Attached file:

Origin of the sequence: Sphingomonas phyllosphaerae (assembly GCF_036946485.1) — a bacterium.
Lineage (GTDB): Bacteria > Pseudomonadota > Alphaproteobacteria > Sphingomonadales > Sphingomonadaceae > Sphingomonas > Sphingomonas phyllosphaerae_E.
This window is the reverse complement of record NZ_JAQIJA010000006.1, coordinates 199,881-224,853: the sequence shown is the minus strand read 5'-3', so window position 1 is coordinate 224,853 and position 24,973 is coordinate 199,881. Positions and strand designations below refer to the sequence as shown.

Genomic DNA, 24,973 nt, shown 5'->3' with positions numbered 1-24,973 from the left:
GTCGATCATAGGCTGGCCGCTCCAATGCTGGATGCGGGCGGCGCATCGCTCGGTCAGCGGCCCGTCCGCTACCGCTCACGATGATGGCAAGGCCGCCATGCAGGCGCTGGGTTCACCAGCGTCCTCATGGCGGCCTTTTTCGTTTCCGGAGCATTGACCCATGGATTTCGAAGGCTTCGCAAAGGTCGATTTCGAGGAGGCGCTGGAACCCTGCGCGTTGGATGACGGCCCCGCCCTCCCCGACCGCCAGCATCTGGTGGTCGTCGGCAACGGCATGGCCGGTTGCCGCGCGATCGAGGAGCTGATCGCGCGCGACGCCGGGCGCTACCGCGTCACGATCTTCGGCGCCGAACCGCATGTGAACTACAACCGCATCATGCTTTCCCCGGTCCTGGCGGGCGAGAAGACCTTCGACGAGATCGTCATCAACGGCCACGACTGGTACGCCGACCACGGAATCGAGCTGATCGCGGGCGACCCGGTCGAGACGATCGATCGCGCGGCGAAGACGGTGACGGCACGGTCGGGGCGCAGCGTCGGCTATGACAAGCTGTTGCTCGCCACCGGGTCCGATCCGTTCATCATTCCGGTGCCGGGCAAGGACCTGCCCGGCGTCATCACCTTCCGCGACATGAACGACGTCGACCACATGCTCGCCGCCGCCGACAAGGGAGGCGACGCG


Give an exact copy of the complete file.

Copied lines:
Origin of the sequence: Sphingomonas phyllosphaerae (assembly GCF_036946485.1) — a bacterium.
Lineage (GTDB): Bacteria > Pseudomonadota > Alphaproteobacteria > Sphingomonadales > Sphingomonadaceae > Sphingomonas > Sphingomonas phyllosphaerae_E.
This window is the reverse complement of record NZ_JAQIJA010000006.1, coordinates 199,881-224,853: the sequence shown is the minus strand read 5'-3', so window position 1 is coordinate 224,853 and position 24,973 is coordinate 199,881. Positions and strand designations below refer to the sequence as shown.

Genomic DNA, 24,973 nt, shown 5'->3' with positions numbered 1-24,973 from the left:
GTCGATCATAGGCTGGCCGCTCCAATGCTGGATGCGGGCGGCGCATCGCTCGGTCAGCGGCCCGTCCGCTACCGCTCACGATGATGGCAAGGCCGCCATGCAGGCGCTGGGTTCACCAGCGTCCTCATGGCGGCCTTTTTCGTTTCCGGAGCATTGACCCATGGATTTCGAAGGCTTCGCAAAGGTCGATTTCGAGGAGGCGCTGGAACCCTGCGCGTTGGATGACGGCCCCGCCCTCCCCGACCGCCAGCATCTGGTGGTCGTCGGCAACGGCATGGCCGGTTGCCGCGCGATCGAGGAGCTGATCGCGCGCGACGCCGGGCGCTACCGCGTCACGATCTTCGGCGCCGAACCGCATGTGAACTACAACCGCATCATGCTTTCCCCGGTCCTGGCGGGCGAGAAGACCTTCGACGAGATCGTCATCAACGGCCACGACTGGTACGCCGACCACGGAATCGAGCTGATCGCGGGCGACCCGGTCGAGACGATCGATCGCGCGGCGAAGACGGTGACGGCACGGTCGGGGCGCAGCGTCGGCTATGACAAGCTGTTGCTCGCCACCGGGTCCGATCCGTTCATCATTCCGGTGCCGGGCAAGGACCTGCCCGGCGTCATCACCTTCCGCGACATGAACGACGTCGACCACATGCTCGCCGCCGCCGACAAGGGAGGCGACGCG